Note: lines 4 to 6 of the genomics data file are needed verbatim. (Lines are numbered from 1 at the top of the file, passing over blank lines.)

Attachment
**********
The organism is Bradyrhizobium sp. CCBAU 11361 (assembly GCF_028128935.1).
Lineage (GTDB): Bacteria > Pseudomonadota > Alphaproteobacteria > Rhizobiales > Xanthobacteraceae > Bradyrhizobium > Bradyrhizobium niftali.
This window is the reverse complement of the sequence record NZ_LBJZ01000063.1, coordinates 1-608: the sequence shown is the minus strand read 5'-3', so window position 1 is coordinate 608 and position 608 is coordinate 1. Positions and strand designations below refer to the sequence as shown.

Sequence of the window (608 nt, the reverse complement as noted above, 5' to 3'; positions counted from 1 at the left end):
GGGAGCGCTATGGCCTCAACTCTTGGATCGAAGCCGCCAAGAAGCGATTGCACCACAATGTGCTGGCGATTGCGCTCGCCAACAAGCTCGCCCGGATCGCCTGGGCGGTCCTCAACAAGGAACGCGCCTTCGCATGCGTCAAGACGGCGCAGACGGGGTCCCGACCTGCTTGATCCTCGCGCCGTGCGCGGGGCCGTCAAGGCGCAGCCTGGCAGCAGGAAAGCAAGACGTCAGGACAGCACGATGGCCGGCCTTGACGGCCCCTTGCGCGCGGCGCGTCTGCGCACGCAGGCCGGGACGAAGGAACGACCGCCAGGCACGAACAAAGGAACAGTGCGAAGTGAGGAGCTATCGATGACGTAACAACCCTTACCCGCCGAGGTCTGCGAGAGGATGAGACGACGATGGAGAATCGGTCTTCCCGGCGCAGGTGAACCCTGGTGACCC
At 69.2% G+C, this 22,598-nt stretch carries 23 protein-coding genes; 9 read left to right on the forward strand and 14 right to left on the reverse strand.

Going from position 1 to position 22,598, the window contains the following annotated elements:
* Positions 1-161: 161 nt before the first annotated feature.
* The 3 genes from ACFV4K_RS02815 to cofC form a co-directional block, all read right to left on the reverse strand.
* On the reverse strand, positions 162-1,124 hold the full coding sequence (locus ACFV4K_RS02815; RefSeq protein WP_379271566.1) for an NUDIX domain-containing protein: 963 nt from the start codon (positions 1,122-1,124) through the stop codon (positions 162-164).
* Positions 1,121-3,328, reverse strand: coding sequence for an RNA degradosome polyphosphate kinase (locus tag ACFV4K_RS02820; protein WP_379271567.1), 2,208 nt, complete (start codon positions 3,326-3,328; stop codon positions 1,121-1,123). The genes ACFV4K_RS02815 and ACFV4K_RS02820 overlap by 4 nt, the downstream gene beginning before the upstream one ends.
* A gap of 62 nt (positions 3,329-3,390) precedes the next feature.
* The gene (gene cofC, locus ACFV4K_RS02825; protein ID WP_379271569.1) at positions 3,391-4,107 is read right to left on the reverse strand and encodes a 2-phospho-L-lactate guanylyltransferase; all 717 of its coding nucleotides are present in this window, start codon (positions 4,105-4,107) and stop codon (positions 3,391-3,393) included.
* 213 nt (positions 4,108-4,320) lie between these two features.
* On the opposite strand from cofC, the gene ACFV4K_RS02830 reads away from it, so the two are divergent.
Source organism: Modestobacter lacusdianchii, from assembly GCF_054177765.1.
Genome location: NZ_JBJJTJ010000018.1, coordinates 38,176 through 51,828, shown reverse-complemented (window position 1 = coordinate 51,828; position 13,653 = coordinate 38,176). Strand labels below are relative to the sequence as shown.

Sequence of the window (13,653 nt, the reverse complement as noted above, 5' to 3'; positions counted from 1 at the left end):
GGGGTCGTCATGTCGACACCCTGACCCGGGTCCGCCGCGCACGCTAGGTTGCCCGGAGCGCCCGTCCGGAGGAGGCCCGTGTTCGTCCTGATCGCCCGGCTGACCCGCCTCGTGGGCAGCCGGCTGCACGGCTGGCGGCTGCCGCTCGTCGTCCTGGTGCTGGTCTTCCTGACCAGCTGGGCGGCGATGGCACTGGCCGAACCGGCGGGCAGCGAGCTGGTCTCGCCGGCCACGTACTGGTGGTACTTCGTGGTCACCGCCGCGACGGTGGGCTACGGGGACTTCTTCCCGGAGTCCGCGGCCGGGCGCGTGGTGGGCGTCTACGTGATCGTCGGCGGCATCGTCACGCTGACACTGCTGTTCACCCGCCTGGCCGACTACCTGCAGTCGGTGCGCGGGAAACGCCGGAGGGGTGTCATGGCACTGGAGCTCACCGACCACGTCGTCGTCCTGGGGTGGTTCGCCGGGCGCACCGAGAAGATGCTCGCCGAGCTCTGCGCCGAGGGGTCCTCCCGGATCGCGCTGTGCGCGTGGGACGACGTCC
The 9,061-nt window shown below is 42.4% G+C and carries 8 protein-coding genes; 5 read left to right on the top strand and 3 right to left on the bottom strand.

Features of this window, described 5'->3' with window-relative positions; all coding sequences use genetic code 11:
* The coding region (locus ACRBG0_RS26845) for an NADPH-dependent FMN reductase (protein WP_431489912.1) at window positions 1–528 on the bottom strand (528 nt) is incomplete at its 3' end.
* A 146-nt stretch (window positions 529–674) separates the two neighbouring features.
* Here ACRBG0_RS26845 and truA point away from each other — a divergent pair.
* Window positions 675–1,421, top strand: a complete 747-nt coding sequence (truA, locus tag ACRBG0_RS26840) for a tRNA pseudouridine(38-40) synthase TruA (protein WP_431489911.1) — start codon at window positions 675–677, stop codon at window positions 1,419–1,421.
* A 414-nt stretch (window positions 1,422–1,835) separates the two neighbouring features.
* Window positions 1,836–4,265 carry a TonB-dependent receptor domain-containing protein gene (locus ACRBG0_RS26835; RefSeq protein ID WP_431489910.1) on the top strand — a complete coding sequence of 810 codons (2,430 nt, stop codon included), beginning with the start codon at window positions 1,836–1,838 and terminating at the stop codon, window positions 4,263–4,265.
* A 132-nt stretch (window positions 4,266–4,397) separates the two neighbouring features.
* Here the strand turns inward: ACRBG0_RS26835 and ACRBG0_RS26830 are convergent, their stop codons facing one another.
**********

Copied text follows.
Sequence of the window (608 nt, the reverse complement as noted above, 5' to 3'; positions counted from 1 at the left end):
GGGAGCGCTATGGCCTCAACTCTTGGATCGAAGCCGCCAAGAAGCGATTGCACCACAATGTGCTGGCGATTGCGCTCGCCAACAAGCTCGCCCGGATCGCCTGGGCGGTCCTCAACAAGGAACGCGCCTTCGCATGCGTCAAGACGGCGCAGACGGGGTCCCGACCTGCTTGATCCTCGCGCCGTGCGCGGGGCCGTCAAGGCGCAGCCTGGCAGCAGGAAAGCAAGACGTCAGGACAGCACGATGGCCGGCCTTGACGGCCCCTTGCGCGCGGCGCGTCTGCGCACGCAGGCCGGGACGAAGGAACGACCGCCAGGCACGAACAAAGGAACAGTGCGAAGTGAGGAGCTATCGATGACGTAACAACCCTTACCCGCCGAGGTCTGCGAGAGGATGAGACGACGATGGAGAATCGGTCTTCCCGGCGCAGGTGAACCCTGGTGACCC
At 69.2% G+C, this 22,598-nt stretch carries 23 protein-coding genes; 9 read left to right on the forward strand and 14 right to left on the reverse strand.